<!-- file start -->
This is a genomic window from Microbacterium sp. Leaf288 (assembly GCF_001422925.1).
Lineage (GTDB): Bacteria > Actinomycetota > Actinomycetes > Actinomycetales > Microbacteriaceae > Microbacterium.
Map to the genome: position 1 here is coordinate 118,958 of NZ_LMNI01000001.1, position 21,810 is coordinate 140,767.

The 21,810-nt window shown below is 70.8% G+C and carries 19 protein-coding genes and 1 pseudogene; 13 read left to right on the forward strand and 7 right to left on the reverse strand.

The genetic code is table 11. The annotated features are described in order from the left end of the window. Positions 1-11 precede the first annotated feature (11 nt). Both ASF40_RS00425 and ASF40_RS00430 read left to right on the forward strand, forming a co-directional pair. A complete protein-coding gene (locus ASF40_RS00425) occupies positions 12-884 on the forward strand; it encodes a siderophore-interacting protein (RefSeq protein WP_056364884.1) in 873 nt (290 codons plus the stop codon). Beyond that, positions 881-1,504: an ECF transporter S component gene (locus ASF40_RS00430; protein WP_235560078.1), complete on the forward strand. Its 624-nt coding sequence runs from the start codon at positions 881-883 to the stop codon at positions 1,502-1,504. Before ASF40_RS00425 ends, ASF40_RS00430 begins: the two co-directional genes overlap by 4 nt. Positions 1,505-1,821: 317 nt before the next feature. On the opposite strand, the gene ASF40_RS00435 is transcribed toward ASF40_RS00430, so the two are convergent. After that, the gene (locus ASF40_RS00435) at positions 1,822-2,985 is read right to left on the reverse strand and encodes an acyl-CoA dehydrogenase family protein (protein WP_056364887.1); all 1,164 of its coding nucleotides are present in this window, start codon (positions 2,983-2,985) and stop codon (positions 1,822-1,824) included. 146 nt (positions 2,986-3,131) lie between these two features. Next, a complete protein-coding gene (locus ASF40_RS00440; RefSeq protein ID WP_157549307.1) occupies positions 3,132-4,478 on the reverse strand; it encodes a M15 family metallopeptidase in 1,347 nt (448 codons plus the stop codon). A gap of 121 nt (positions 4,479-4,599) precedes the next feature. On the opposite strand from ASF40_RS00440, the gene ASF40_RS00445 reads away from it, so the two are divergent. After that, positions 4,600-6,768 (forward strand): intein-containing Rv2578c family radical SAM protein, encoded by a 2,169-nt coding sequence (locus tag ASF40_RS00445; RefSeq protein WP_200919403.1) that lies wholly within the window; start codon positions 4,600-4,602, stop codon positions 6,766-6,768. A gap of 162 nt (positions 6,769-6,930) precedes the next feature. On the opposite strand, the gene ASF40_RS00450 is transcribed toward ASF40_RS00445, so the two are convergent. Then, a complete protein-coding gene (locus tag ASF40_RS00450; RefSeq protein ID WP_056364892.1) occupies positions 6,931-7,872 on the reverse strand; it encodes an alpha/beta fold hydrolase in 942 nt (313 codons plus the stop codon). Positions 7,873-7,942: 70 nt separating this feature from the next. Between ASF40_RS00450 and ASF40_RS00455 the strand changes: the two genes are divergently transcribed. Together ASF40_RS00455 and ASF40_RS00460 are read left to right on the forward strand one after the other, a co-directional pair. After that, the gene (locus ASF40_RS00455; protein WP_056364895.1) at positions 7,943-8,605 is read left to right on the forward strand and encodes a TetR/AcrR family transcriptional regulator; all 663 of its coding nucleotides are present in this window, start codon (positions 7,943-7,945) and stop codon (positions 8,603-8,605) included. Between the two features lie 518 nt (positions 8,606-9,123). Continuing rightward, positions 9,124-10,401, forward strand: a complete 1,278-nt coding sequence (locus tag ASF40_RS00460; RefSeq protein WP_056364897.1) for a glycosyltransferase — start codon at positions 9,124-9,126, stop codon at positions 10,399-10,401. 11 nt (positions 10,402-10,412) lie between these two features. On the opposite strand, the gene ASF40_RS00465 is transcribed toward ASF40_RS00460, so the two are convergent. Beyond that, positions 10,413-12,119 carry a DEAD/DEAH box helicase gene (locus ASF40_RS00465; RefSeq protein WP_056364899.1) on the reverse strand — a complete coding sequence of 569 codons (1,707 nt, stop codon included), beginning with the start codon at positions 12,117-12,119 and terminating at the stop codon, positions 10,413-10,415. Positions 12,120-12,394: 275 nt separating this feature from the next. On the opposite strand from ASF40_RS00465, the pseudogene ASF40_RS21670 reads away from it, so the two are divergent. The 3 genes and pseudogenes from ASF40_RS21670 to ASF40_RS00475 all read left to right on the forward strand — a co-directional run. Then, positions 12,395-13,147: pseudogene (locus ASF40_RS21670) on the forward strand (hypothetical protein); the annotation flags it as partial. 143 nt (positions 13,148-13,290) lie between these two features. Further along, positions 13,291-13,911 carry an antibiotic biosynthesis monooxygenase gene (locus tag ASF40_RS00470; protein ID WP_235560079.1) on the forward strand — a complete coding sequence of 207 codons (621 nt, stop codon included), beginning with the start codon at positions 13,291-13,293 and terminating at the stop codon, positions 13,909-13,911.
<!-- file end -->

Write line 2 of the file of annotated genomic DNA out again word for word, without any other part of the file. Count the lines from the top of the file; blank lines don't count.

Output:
Lineage (GTDB): Bacteria > Actinomycetota > Actinomycetes > Actinomycetales > Microbacteriaceae > Microbacterium.